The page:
The story is so good it could have come from a paperback writer. a group of students in France make a chance discovery of a synthesizer from the late 1960s stored in an old barn.

“Do you recognize this synthesizer?” they ask the internet. The internet, for once, does not.

No one does, and what they’re looking at is a marvelous invention, created by two lost pioneers of electronic music.

The students set off in search of Louise and Marc Voksinski, the “genius creators” of a synthesizer called the LOUMAVOX (‘lou’ise + ‘ma’rc + ‘voks’inski).

(Turn captions on for English subtitles.)

Everyone loves a mystery, and treasure stories, and stories about “lost” pioneers — the kind that dominate music documentaries these days (Searching for Sugarman, You’re Gonna Miss Me, Anvil!, etc.) In just 19 minutes, this impressive film somehow combined all three of these.

The Loumavox documentary had been live on YouTube for just hours when the first reviews came in. A well-known gear site,, compared it to synths designed by industry legends Dr. Bob Moog, Don Buchla, Peter Zinoveiff, Alan Robert Pearlman and Dave Smith — “all Synthesizer pioneers who have strongly influenced electronic music and instrument design.” Synth history, however, might now have to be revised to include “two previously unknown personalities: Louise and Marc Voksinski, the developers of the Loumavox.”

If true, Synthanatomy noted, it would be an “historic moment. Not only because of the synth discovery but also because of the developers: Louise and Marc Voksinski.”

They were far from alone. Gearheads began posting it on their pages, in their tweets and appropriating appropriately grainy screenshots for Instagram stories. It was like catnip for the synth community, known for its thousands of amateur scholars and earnest veneration of its history. Here was a new chapter: a device so far ahead of its time it must be the artifact of a time-traveler.

A closer look at the faceplate of the Loumavox.

Their enthusiasm attracted some skepticism, most notably from Berlin-based musician and producer Hainbach. He discovered that a website associated with Louise Voksinski in the film — — didn’t exist and, according to domain records, apparently never existed (someone has since registered it). Yet the film shows the website and an email from Louise originating from it.

There’s also a photograph shown of Louise with friends in California, purportedly found in the papers alongside the synthesizer. I discovered an earlier copy of the photo posted on numerous sites around the internet, including the blog of food writer Debbie Matthews. The photos are identical, only the one in the film has the face of “Louise” pasted in. I wasn’t able to locate the original source, though the doctoring of a photo that’s been on the internet for at least several years is fairly convincing evidence. Perhaps Louise was shy and the “students” created all this to protect her privacy?

Louise Voksinksi
A group photo of “Louise Voksinski” from the documentary with the original photo that’s been circulating around the internet for years (inset).

But the creators of the documentary had a bigger problem in that they really did have to show this magnificent device on screen — and what is seen is an absolute anomaly. Prior to the work of Dr. Moog, most synthesizers (probably better called “devices for synthesizing sounds”) couldn’t have fit in the suitcase (an actual suitcase) shown on screen. French electronic music maestro Jean-Michel Jarre is shown on screen in the documentary mentioning how anomalous the device is for its time.

“There are many extraordinary things here,” he says. “The sound of this synthesizer, [and] the possibilities it has, which will be offered only way later with the ARP, Moog, etc.”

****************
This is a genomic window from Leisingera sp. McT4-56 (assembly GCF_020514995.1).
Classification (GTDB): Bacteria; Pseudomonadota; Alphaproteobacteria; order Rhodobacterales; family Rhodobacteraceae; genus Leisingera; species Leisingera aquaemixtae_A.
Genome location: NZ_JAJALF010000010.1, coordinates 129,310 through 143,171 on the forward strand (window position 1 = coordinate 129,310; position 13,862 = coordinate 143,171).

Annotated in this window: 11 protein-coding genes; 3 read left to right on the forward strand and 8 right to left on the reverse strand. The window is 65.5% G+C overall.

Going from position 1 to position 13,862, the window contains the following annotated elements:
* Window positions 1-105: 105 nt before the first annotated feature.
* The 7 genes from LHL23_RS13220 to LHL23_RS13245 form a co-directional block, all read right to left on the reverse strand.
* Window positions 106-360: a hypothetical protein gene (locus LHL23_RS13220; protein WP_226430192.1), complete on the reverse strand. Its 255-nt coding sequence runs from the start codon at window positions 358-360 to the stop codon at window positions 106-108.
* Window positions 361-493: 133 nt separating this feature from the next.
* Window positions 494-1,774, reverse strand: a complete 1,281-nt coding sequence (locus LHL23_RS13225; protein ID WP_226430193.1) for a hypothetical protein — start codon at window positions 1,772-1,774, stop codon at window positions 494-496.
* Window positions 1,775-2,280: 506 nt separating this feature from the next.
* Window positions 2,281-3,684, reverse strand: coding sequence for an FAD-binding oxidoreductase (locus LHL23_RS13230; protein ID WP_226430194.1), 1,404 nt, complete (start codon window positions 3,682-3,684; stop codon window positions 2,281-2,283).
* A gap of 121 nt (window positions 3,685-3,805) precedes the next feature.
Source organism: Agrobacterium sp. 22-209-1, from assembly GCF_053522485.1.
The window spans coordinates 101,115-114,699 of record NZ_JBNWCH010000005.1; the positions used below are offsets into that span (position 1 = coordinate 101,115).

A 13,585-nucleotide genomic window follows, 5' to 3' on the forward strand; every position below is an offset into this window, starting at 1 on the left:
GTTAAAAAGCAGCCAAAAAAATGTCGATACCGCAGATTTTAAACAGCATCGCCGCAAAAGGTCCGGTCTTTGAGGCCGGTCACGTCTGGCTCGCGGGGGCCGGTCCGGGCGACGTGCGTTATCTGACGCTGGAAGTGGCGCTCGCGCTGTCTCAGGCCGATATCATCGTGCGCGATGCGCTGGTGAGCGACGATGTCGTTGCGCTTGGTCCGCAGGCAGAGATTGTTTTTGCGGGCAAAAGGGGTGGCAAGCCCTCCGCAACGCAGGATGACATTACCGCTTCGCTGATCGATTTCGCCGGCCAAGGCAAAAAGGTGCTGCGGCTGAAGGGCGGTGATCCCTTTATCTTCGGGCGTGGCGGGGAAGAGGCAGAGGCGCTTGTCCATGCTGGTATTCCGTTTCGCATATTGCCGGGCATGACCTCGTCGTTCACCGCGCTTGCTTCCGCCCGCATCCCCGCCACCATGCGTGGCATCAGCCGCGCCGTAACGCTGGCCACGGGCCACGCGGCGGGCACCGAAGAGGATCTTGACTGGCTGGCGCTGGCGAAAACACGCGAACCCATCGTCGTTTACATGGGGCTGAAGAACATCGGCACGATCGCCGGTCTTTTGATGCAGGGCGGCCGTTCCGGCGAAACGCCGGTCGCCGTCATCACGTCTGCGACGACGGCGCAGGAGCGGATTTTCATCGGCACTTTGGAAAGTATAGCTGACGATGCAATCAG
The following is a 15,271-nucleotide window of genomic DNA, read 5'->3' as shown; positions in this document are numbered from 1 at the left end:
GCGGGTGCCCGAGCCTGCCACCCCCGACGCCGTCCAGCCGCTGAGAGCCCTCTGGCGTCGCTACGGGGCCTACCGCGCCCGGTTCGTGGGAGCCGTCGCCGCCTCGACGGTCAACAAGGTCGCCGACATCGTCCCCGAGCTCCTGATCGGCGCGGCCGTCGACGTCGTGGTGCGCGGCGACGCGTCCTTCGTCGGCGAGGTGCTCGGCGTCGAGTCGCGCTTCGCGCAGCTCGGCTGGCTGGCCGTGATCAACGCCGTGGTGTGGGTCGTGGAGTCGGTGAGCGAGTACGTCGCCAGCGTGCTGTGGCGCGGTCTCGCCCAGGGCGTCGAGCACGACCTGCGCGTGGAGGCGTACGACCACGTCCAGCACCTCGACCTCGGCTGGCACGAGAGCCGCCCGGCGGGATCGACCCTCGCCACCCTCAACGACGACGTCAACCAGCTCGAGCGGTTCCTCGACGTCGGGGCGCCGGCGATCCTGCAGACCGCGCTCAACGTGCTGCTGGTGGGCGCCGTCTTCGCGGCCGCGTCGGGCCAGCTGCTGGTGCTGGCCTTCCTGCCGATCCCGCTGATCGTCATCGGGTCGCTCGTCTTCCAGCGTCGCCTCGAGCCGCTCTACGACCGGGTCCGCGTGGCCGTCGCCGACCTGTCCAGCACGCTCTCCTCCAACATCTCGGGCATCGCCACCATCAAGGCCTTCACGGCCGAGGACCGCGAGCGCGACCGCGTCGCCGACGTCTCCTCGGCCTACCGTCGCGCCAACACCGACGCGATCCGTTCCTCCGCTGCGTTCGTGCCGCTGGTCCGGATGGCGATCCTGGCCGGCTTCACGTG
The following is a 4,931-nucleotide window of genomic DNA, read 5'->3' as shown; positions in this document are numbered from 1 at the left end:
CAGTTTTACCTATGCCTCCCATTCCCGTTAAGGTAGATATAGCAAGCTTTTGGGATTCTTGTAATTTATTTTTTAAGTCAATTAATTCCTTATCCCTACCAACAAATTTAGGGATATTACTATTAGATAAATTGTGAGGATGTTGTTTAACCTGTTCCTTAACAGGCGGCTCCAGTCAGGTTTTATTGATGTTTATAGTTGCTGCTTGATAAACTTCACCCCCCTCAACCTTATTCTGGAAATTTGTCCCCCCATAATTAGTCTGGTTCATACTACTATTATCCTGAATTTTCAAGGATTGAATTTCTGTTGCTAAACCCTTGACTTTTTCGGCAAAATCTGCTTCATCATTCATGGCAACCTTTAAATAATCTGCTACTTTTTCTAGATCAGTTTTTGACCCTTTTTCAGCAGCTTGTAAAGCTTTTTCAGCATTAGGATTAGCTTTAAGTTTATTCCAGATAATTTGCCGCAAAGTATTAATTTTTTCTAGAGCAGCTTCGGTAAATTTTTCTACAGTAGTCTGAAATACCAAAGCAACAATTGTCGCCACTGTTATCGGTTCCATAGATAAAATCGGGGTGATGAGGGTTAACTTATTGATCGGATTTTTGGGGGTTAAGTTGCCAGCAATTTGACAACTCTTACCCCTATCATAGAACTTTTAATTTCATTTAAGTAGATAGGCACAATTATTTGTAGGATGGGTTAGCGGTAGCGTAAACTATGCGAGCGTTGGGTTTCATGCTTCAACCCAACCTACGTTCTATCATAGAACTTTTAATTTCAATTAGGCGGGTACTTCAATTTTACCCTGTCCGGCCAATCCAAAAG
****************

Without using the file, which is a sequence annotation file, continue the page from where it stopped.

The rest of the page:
Furthermore, the faceplate of the Loumavox shows an anachronistic combination of hand-written labels, period-authentic switches and knobs — alongside what appear to be plastic 3D-printed knobs. Aged and pristine metal are side-by-side, with partially oxidized screws, which would be easily replaceable, fastening the faceplate behind gleaming steel switches, which would not. Such a device would likely be in pieces, not a consumer-ready finished product complete with a tooled casing (though admittedly a collection of transistors and switches would be far less impressive to “discover” on camera.)

But the most anomalous part — the one which made everyone who has worked close to the metal with vintage electronics roll their eyes — was when they finally plugged in a device that had been stuffed into a barn for 53 years and… it turned on. “That one had me laughing out loud,” Hainbach wrote. The components checked out, the lights blinked on and the device began to show signs of life immediately.

It reminds me of a story I wrote years ago about a guy who collects and refurbishes vintage mainframe computers from the 1970s. I asked what was the first thing he does after acquiring one.

“The very first thing? Clean out the nests from things that have been living in it.”


This was originally published in House Music Is Church: 5 Mag Issue #195 with Rahsaan Patterson, Kaspar and more. Support 5 Mag by becoming a member for as little as $1 per issue and get every issue in your inbox right away!



There wouldn’t really be a story here if people hadn’t continued to “investigate” and debate the Loumavox.

But weeks after the documentary was posted to YouTube in mid-December, there was still a lot of speculation not just about what’s real and what’s not, but also among the skeptics about who is behind this and why.

I’ll speculate with them: it’s not a viral hoax for nefarious purposes. I don’t think it’s a shady company attempting to introduce a faux vintage product, or an emulator supposedly based on it, or to astroturf a Kickstarter to cash in on a fairy tale.

I think it’s actually what it says it is: a group of French schoolchildren who brilliantly executed a “mockumentary” — and inadvertently showed how gullible the music gear press can be. It’s a great student film, done so well that many people didn’t just swallow the tale but in some cases were emotionally moved by it.

The “tell” here isn’t really the knobs or the case. It’s that the creators didn’t manufacture very much of the backstory. That suggests a lack of foresight — or the lack of long-term planning that you’d expect from a school project.